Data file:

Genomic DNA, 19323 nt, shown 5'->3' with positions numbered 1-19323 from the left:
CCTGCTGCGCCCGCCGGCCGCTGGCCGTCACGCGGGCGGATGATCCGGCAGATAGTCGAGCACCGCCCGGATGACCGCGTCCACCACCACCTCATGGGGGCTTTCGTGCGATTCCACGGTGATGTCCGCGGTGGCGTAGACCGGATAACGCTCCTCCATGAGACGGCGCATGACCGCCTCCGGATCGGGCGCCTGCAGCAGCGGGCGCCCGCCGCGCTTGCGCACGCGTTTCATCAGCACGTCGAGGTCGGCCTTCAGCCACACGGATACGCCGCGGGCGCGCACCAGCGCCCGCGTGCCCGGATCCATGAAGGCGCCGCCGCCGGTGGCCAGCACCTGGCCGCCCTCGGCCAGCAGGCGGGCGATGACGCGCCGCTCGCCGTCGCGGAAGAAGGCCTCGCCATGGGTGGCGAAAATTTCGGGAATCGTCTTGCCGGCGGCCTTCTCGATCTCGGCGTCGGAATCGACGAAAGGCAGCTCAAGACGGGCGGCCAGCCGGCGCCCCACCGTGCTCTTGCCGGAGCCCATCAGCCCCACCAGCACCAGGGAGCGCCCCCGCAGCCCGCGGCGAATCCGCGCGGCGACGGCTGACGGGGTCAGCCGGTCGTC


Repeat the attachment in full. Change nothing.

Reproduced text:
Genomic DNA, 19323 nt, shown 5'->3' with positions numbered 1-19323 from the left:
CCTGCTGCGCCCGCCGGCCGCTGGCCGTCACGCGGGCGGATGATCCGGCAGATAGTCGAGCACCGCCCGGATGACCGCGTCCACCACCACCTCATGGGGGCTTTCGTGCGATTCCACGGTGATGTCCGCGGTGGCGTAGACCGGATAACGCTCCTCCATGAGACGGCGCATGACCGCCTCCGGATCGGGCGCCTGCAGCAGCGGGCGCCCGCCGCGCTTGCGCACGCGTTTCATCAGCACGTCGAGGTCGGCCTTCAGCCACACGGATACGCCGCGGGCGCGCACCAGCGCCCGCGTGCCCGGATCCATGAAGGCGCCGCCGCCGGTGGCCAGCACCTGGCCGCCCTCGGCCAGCAGGCGGGCGATGACGCGCCGCTCGCCGTCGCGGAAGAAGGCCTCGCCATGGGTGGCGAAAATTTCGGGAATCGTCTTGCCGGCGGCCTTCTCGATCTCGGCGTCGGAATCGACGAAAGGCAGCTCAAGACGGGCGGCCAGCCGGCGCCCCACCGTGCTCTTGCCGGAGCCCATCAGCCCCACCAGCACCAGGGAGCGCCCCCGCAGCCCGCGGCGAATCCGCGCGGCGACGGCTGACGGGGTCAGCCGGTCGTC